Zhanna Arshanskaya Dawson's name is etched on the wall of a stark underground memorial in Ukraine, next to that of her sister, Frina, their parents and grandparents. She was presumed dead, like the 16,000 other Jews from Kharkov who perished under the Nazis in the winter of 1941.
Only, Dawson survived, as did her sister.
They lived through the Holocaust, saved solely by their musical genius. Dawson's son Greg believes his mother and aunt are the only two Jewish survivors from Kharkov.
He came upon their names at the memorial in 2006 when he visited Ukraine to write a book about his mother, "Hiding in the Spotlight." After the war, she made a successful life for herself as an accomplished pianist in the United States and had kept silent on her history for many years until her sons had grown up.
Seeing her name came as a shock to Greg Dawson. He remembers his finger freezing upon the Russian lettering; shivers shooting up his spine.
How narrowly she had escaped death, he realized.
On this Friday evening, Greg Dawson, a writer for the Orlando Sentinel, is visiting his mother in Atlanta. The city's Oglethorpe University is honoring her Saturday with a doctor of letters. She will don a cap and gown and march down the aisle along with another honoree, CNN founder Ted Turner.
It is recognition for a woman who played the piano in the vein of Vladimir Horowitz but with the modesty of an unknown. Recognition for a triumph of spirit amid the worst of humanity.
Zhanna Dawson was selected for "her indomitable spirit, courage, honesty, and sense of purpose," says Oglethorpe Provost Denise von Herrmann.
Dawson hangs up a pair of creamy yellow pants freshly dry-cleaned for the occasion. She is excited that finally, at a youthful 85, she will earn her first degree. War kept her from high school; marriage drew her away from the prestigious Juilliard School.
But her love of music has always been with her.
It has been more than a decade since she last put fingers to a keyboard. She developed carpal tunnel syndrome and when doctors told her that surgery could, at best, bring her strength back to 70%, she refused and decided at that moment to give up what she loved most in life.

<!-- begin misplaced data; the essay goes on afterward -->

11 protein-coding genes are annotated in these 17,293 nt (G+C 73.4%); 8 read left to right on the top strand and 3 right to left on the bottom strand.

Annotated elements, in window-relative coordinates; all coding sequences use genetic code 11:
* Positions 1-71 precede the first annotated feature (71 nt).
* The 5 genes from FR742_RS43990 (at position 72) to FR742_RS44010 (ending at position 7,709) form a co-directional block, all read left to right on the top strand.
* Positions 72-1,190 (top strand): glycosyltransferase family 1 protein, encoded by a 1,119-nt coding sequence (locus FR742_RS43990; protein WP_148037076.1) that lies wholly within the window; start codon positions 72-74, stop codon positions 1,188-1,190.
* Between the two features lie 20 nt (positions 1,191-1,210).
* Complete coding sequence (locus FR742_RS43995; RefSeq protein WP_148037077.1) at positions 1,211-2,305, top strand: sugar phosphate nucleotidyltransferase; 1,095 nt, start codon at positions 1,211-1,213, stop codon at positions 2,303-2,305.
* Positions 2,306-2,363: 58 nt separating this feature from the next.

Eventually, when she no longer taught students she believed had potential, she disposed of the baby grand and upright that occupied a chunk of her condominium's living room, the space now occupied by glass-front cabinets bearing family photographs and mementos. None gives away the suffering she endured.
She has nothing left of her past, save a handful of family photos given to her many years later by a relative, and the one thing she managed to rescue from her house when the Nazis stormed in.
Dawson's love affair with the piano began when she was 5. A year later, she performed Bach's Invention Number 1 in public.
Her father, Dimitri Arshansky, a candymaker by trade, ordered a shiny new Bechstein piano from Germany and encouraged both his daughters to study music at the local conservatory. A professor there introduced little Zhanna to Chopin's "Fantasy Impromptu." She was determined to perfect her playing of the piece.
But life as she knew it stopped with World War II. The Nazis invaded Kharkov in 1941. Only 14 then, Dawson remembers seeing bodies of Jews hanging from lampposts.
On a frigid December day, German soldiers stormed into the house at 48 Katsarskaya Street, rounded up her entire family and shoved them into a long line of Jews forced to march out of the city.
It was the last time she saw her house. The only possession she was able to take with her was the sheet music sitting on her piano. "Fantasy Impromptu."
"I couldn't have possibly left it," she says, thinking back to that wretched day. She didn't need the written notes to play it; she knew it by heart. But it had her teacher's scribbles on it. And it was her favorite piece of music.
The Nazis forced Kharkov's Jews to walk 12 miles outside the city in the bitter cold and snow. Occasionally, a mother would push her young child toward the crowd watching the exodus, in hopes that someone would have sympathy and rescue the child. If her actions were detected, the Nazis shot her on the spot, Dawson remembers.
Her family was taken to an abandoned tractor factory designed to hold 1,800 people. The Nazis forced 13,000 Jews into the barracks without warmth or food. Many people died there.
"It was inhuman," she recalls in her son's book. "The sight of women the age of my mother and grandmother made me shake in shame for the Germans."
The day after Christmas, the Jews were ordered to prepare for transportation. Dawson says her father knew they were all going to die when he saw the trucks go north. There was nothing to the north. It was a road to Dobritsky Yar, a road to the unthinkable.